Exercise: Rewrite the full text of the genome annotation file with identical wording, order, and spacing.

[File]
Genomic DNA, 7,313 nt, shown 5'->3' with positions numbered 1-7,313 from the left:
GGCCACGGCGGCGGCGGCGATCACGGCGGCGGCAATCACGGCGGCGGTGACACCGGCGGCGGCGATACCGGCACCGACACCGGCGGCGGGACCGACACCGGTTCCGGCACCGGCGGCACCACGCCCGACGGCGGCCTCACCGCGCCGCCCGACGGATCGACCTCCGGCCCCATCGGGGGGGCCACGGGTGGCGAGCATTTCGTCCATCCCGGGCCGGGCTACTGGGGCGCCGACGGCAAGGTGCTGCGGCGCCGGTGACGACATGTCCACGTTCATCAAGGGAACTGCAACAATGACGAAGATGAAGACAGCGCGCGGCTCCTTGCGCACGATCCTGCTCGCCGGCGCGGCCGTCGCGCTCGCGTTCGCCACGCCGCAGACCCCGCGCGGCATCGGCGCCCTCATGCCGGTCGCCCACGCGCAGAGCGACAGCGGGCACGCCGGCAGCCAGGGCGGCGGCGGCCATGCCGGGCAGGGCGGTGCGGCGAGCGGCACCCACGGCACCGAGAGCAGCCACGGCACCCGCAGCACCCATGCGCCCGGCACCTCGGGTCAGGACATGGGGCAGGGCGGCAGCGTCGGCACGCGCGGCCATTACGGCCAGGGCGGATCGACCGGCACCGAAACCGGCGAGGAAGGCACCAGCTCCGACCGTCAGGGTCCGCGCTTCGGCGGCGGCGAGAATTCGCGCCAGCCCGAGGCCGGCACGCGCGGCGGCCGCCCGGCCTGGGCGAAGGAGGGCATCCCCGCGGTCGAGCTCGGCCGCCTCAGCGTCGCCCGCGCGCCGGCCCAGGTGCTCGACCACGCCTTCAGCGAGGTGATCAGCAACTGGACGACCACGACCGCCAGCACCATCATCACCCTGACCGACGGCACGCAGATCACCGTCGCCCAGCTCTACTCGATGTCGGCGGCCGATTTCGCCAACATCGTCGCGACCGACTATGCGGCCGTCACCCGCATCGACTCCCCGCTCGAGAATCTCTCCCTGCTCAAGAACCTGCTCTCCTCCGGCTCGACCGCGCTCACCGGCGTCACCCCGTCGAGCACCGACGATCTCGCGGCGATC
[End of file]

Genomic DNA, 7,313 nt, shown 5'->3' with positions numbered 1-7,313 from the left:
GGCCACGGCGGCGGCGGCGATCACGGCGGCGGCAATCACGGCGGCGGTGACACCGGCGGCGGCGATACCGGCACCGACACCGGCGGCGGGACCGACACCGGTTCCGGCACCGGCGGCACCACGCCCGACGGCGGCCTCACCGCGCCGCCCGACGGATCGACCTCCGGCCCCATCGGGGGGGCCACGGGTGGCGAGCATTTCGTCCATCCCGGGCCGGGCTACTGGGGCGCCGACGGCAAGGTGCTGCGGCGCCGGTGACGACATGTCCACGTTCATCAAGGGAACTGCAACAATGACGAAGATGAAGACAGCGCGCGGCTCCTTGCGCACGATCCTGCTCGCCGGCGCGGCCGTCGCGCTCGCGTTCGCCACGCCGCAGACCCCGCGCGGCATCGGCGCCCTCATGCCGGTCGCCCACGCGCAGAGCGACAGCGGGCACGCCGGCAGCCAGGGCGGCGGCGGCCATGCCGGGCAGGGCGGTGCGGCGAGCGGCACCCACGGCACCGAGAGCAGCCACGGCACCCGCAGCACCCATGCGCCCGGCACCTCGGGTCAGGACATGGGGCAGGGCGGCAGCGTCGGCACGCGCGGCCATTACGGCCAGGGCGGATCGACCGGCACCGAAACCGGCGAGGAAGGCACCAGCTCCGACCGTCAGGGTCCGCGCTTCGGCGGCGGCGAGAATTCGCGCCAGCCCGAGGCCGGCACGCGCGGCGGCCGCCCGGCCTGGGCGAAGGAGGGCATCCCCGCGGTCGAGCTCGGCCGCCTCAGCGTCGCCCGCGCGCCGGCCCAGGTGCTCGACCACGCCTTCAGCGAGGTGATCAGCAACTGGACGACCACGACCGCCAGCACCATCATCACCCTGACCGACGGCACGCAGATCACCGTCGCCCAGCTCTACTCGATGTCGGCGGCCGATTTCGCCAACATCGTCGCGACCGACTATGCGGCCGTCACCCGCATCGACTCCCCGCTCGAGAATCTCTCCCTGCTCAAGAACCTGCTCTCCTCCGGCTCGACCGCGCTCACCGGCGTCACCCCGTCGAGCACCGACGATCTCGCGGCGATC